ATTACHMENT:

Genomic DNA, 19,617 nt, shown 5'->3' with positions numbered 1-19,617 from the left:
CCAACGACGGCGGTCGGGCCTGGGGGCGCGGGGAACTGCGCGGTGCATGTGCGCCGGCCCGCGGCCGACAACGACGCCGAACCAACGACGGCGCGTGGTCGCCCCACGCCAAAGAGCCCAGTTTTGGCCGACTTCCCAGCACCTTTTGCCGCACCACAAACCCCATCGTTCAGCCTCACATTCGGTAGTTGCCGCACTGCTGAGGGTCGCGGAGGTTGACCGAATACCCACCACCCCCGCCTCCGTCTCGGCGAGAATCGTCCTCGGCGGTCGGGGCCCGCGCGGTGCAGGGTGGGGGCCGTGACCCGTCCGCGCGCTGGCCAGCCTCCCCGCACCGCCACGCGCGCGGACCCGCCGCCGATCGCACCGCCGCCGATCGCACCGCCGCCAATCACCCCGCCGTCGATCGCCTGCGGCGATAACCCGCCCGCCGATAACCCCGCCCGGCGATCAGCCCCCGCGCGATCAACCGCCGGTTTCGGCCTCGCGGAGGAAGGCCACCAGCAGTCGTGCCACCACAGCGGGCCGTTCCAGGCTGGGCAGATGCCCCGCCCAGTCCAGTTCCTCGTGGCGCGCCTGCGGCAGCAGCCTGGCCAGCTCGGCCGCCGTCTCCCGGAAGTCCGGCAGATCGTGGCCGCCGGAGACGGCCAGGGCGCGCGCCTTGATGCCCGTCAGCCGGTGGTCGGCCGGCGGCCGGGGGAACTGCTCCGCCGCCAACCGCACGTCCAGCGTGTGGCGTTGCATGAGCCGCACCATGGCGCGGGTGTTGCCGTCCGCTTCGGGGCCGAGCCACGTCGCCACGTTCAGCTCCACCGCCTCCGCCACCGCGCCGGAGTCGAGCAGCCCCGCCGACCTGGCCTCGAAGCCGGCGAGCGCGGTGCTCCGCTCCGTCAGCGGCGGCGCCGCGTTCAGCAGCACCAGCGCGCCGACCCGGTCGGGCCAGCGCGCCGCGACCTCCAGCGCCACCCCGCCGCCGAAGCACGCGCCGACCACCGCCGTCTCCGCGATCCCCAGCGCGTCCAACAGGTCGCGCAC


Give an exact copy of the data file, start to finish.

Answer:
Genomic DNA, 19,617 nt, shown 5'->3' with positions numbered 1-19,617 from the left:
CCAACGACGGCGGTCGGGCCTGGGGGCGCGGGGAACTGCGCGGTGCATGTGCGCCGGCCCGCGGCCGACAACGACGCCGAACCAACGACGGCGCGTGGTCGCCCCACGCCAAAGAGCCCAGTTTTGGCCGACTTCCCAGCACCTTTTGCCGCACCACAAACCCCATCGTTCAGCCTCACATTCGGTAGTTGCCGCACTGCTGAGGGTCGCGGAGGTTGACCGAATACCCACCACCCCCGCCTCCGTCTCGGCGAGAATCGTCCTCGGCGGTCGGGGCCCGCGCGGTGCAGGGTGGGGGCCGTGACCCGTCCGCGCGCTGGCCAGCCTCCCCGCACCGCCACGCGCGCGGACCCGCCGCCGATCGCACCGCCGCCGATCGCACCGCCGCCAATCACCCCGCCGTCGATCGCCTGCGGCGATAACCCGCCCGCCGATAACCCCGCCCGGCGATCAGCCCCCGCGCGATCAACCGCCGGTTTCGGCCTCGCGGAGGAAGGCCACCAGCAGTCGTGCCACCACAGCGGGCCGTTCCAGGCTGGGCAGATGCCCCGCCCAGTCCAGTTCCTCGTGGCGCGCCTGCGGCAGCAGCCTGGCCAGCTCGGCCGCCGTCTCCCGGAAGTCCGGCAGATCGTGGCCGCCGGAGACGGCCAGGGCGCGCGCCTTGATGCCCGTCAGCCGGTGGTCGGCCGGCGGCCGGGGGAACTGCTCCGCCGCCAACCGCACGTCCAGCGTGTGGCGTTGCATGAGCCGCACCATGGCGCGGGTGTTGCCGTCCGCTTCGGGGCCGAGCCACGTCGCCACGTTCAGCTCCACCGCCTCCGCCACCGCGCCGGAGTCGAGCAGCCCCGCCGACCTGGCCTCGAAGCCGGCGAGCGCGGTGCTCCGCTCCGTCAGCGGCGGCGCCGCGTTCAGCAGCACCAGCGCGCCGACCCGGTCGGGCCAGCGCGCCGCGACCTCCAGCGCCACCCCGCCGCCGAAGCACGCGCCGACCACCGCCGTCTCCGCGATCCCCAGCGCGTCCAACAGGTCGCGCAC